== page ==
“The strike continues and we are meeting with the employers tonight. We hope employers put a proper offer to workers to end the strike,” said National Union of Metalworkers of SA (Numsa) national treasurer Mphumzi Maqungo.
The Fuel Retailers’ Association (FRA), which along with the Retail Motor Industry (RMI) organisation represents employers in the sector, hoped the parties could come to a resolution soon.
“We are hoping the area of deadlocks will be resolved,” said FRA CEO Reggie Sibiya.
“We are hoping that each party has reflected upon their position, so they could come and contribute positively to break the deadlock.”
He said for employers it was about ensuring that every decision taken did not compromise the sustainability of the industry.
“We would like to see an agreement being signed as soon as possible. Our employees have expectations so we are very optimistic,” said Sibiya.
“We believe that there needs to be a balance between employer and employee value propositions, so we hope that we find each other and move forward.”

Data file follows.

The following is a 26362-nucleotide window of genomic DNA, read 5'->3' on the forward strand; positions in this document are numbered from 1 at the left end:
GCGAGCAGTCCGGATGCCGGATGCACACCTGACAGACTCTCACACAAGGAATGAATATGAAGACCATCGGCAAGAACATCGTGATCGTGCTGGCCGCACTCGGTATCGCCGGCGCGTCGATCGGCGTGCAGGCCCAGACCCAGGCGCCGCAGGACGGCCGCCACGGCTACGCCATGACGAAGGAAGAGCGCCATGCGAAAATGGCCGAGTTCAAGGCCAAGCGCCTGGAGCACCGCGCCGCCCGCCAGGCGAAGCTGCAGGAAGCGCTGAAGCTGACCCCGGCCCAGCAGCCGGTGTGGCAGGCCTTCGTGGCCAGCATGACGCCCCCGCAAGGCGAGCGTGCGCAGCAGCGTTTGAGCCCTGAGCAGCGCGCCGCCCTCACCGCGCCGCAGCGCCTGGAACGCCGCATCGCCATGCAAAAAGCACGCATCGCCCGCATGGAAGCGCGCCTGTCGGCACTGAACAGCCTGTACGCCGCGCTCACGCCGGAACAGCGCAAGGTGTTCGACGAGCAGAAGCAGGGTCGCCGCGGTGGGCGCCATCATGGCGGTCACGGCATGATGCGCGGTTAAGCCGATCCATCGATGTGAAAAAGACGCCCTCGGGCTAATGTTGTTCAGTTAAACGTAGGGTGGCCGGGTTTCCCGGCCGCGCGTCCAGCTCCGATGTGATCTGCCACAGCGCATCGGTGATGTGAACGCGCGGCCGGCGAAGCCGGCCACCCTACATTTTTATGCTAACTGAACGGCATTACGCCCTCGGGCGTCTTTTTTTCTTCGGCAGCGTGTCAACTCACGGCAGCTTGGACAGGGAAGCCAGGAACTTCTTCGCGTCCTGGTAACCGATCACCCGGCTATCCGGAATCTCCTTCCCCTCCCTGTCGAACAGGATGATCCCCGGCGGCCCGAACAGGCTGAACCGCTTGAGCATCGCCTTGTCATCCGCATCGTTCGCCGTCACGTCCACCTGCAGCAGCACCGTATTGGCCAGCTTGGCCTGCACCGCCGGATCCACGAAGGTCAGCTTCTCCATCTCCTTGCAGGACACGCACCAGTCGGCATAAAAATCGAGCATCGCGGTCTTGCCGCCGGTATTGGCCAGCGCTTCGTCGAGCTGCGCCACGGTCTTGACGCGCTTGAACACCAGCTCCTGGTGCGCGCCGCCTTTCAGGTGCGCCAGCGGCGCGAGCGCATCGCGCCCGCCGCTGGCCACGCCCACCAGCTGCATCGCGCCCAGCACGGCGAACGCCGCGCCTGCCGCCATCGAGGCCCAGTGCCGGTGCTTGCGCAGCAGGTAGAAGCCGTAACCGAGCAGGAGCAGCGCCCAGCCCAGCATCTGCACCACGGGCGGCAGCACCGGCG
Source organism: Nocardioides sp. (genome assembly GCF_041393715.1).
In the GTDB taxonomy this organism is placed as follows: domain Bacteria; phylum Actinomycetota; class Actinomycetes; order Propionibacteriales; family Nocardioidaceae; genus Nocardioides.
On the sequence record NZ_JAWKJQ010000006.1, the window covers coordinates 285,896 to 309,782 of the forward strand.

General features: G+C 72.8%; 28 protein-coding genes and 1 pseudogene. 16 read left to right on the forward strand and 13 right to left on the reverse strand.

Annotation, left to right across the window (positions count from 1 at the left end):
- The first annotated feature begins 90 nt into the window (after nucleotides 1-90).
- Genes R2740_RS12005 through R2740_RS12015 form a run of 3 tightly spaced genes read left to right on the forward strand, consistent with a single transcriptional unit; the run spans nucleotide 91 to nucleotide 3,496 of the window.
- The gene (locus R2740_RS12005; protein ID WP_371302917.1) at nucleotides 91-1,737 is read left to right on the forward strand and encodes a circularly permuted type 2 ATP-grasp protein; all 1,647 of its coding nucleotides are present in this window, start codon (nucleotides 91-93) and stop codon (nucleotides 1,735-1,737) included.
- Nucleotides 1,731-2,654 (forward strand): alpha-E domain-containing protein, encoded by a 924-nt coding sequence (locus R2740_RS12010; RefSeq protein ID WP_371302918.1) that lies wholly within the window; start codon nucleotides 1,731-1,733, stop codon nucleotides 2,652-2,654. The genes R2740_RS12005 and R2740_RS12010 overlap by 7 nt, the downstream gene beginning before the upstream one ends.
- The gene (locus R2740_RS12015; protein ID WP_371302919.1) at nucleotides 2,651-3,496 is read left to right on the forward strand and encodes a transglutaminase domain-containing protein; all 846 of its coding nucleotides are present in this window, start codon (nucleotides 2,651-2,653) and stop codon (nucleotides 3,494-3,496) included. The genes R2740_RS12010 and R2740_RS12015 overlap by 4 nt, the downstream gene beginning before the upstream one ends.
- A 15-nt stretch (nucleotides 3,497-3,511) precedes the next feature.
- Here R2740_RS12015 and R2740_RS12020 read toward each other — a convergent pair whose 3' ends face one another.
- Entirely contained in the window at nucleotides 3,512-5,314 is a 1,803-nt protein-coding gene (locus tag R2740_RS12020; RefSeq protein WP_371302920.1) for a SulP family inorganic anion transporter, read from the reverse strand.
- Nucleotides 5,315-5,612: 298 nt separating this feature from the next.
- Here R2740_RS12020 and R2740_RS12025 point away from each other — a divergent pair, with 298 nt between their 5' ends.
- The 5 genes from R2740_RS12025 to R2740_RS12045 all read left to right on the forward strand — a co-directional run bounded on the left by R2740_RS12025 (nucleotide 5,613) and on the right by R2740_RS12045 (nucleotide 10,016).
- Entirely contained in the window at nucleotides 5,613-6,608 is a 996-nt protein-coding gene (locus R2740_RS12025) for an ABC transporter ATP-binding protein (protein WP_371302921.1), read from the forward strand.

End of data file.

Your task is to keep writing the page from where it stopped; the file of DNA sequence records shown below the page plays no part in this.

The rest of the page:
Numsa has demanded a R30 an hour across the board increase by 2016 on actual rates of pay in all sectors, and divisions for workers earning above R6000 a month.
On Thursday last week, Numsa KwaZulu-Natal regional secretary Mbuso Ngubane said a revised offer of a 7.5 percent wage increase had been rejected.
On Tuesday, the RMI was granted an urgent interdict by the Johannesburg Labour Court to prevent violence by striking workers.
“The RMI has expressed grave concern over the manner in which striking members of Numsa have ignored the picketing rules,” said RMI CEO Jakkie Olivier in a statement.
“Due to the vigilance of our members, we have been receiving daily updates about the violence… which we reported to Numsa with a request that the union intervene.”
Olivier said this was ignored and the RMI “felt obligated” to seek legal action.
Petrol attendants and car repair workers affiliated to Numsa began the nation-wide strike 11 days ago.